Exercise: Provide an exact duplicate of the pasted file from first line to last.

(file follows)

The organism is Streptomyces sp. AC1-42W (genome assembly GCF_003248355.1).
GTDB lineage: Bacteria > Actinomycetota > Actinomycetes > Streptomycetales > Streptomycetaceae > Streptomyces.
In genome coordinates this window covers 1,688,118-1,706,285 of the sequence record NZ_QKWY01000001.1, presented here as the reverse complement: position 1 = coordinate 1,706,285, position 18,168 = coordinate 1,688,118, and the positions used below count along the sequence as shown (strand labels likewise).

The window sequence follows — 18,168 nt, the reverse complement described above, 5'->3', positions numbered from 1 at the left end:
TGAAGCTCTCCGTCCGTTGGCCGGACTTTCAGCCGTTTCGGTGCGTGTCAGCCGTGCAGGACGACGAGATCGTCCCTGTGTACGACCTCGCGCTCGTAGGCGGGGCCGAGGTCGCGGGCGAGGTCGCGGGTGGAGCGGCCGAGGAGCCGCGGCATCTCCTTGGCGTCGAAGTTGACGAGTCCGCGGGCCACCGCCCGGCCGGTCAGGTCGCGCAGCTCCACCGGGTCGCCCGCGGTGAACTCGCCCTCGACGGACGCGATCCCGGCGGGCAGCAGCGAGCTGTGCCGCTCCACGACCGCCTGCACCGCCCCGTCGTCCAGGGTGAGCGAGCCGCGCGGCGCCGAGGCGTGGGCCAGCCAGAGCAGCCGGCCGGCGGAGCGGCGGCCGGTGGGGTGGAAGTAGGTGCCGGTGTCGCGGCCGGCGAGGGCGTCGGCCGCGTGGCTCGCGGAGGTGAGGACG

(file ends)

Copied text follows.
The organism is Streptomyces sp. AC1-42W (genome assembly GCF_003248355.1).
GTDB lineage: Bacteria > Actinomycetota > Actinomycetes > Streptomycetales > Streptomycetaceae > Streptomyces.
In genome coordinates this window covers 1,688,118-1,706,285 of the sequence record NZ_QKWY01000001.1, presented here as the reverse complement: position 1 = coordinate 1,706,285, position 18,168 = coordinate 1,688,118, and the positions used below count along the sequence as shown (strand labels likewise).

The window sequence follows — 18,168 nt, the reverse complement described above, 5'->3', positions numbered from 1 at the left end:
TGAAGCTCTCCGTCCGTTGGCCGGACTTTCAGCCGTTTCGGTGCGTGTCAGCCGTGCAGGACGACGAGATCGTCCCTGTGTACGACCTCGCGCTCGTAGGCGGGGCCGAGGTCGCGGGCGAGGTCGCGGGTGGAGCGGCCGAGGAGCCGCGGCATCTCCTTGGCGTCGAAGTTGACGAGTCCGCGGGCCACCGCCCGGCCGGTCAGGTCGCGCAGCTCCACCGGGTCGCCCGCGGTGAACTCGCCCTCGACGGACGCGATCCCGGCGGGCAGCAGCGAGCTGTGCCGCTCCACGACCGCCTGCACCGCCCCGTCGTCCAGGGTGAGCGAGCCGCGCGGCGCCGAGGCGTGGGCCAGCCAGAGCAGCCGGCCGGCGGAGCGGCGGCCGGTGGGGTGGAAGTAGGTGCCGGTGTCGCGGCCGGCGAGGGCGTCGGCCGCGTGGCTCGCGGAGGTGAGGACG